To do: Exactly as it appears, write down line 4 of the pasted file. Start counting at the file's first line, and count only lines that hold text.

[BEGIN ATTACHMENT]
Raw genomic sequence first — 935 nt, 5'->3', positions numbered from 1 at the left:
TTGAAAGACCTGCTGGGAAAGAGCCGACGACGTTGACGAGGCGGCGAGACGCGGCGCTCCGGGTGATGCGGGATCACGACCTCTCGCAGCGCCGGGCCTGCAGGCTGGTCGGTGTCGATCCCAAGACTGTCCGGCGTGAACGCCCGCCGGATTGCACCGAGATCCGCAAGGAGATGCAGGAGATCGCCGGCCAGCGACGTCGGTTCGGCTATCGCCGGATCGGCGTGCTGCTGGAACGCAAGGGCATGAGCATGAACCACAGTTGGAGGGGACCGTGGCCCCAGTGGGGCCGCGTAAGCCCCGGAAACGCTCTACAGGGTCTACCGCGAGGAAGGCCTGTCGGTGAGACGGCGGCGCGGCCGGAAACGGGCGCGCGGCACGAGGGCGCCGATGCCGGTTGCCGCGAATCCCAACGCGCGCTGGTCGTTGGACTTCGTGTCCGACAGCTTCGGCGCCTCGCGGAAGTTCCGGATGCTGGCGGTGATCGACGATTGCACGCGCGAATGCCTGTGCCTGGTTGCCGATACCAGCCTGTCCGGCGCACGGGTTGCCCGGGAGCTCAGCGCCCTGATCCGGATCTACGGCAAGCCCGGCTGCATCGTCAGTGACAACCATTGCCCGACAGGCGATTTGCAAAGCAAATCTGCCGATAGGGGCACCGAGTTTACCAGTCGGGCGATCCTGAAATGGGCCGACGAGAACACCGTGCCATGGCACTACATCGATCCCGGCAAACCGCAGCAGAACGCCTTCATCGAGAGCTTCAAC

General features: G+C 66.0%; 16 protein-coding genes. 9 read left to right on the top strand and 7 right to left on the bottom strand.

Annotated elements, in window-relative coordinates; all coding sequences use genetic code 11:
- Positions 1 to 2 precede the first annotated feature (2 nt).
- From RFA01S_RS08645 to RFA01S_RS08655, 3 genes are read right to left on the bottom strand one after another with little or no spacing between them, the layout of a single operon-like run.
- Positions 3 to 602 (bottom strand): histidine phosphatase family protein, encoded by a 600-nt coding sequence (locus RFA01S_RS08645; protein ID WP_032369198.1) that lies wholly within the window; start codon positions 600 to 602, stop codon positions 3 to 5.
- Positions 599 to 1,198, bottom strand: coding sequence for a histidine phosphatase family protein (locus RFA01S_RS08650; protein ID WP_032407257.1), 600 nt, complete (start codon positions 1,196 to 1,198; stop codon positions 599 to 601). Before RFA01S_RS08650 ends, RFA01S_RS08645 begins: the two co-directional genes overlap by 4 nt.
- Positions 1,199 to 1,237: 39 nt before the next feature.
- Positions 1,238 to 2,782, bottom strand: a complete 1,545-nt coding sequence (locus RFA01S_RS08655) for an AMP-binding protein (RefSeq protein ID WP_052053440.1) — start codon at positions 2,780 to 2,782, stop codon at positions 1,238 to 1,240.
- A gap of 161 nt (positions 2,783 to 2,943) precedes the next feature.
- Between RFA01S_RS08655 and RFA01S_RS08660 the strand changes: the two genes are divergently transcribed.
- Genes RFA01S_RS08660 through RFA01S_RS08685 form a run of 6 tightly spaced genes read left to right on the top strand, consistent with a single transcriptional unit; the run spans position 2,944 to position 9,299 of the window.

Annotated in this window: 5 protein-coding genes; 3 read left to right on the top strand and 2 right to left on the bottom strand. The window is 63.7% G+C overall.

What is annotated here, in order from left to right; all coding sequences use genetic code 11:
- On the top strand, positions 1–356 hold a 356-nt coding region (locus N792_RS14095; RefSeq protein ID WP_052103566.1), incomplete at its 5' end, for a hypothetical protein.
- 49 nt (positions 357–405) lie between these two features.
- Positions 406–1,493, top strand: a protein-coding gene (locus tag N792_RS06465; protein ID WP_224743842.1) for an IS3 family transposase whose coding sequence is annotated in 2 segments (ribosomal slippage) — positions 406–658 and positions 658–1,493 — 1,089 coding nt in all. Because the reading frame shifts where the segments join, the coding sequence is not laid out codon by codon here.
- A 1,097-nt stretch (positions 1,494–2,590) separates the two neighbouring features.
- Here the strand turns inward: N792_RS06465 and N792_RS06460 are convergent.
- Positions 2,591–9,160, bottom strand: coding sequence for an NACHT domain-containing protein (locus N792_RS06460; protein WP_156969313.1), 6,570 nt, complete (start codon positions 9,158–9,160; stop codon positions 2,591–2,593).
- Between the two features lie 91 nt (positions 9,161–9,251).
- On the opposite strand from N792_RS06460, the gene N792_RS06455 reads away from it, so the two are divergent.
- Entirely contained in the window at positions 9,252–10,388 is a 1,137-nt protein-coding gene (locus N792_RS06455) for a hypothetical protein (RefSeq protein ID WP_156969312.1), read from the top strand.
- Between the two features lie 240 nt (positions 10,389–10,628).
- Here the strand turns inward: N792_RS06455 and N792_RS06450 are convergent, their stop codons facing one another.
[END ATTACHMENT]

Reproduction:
Annotated elements, in window-relative coordinates; all coding sequences use genetic code 11: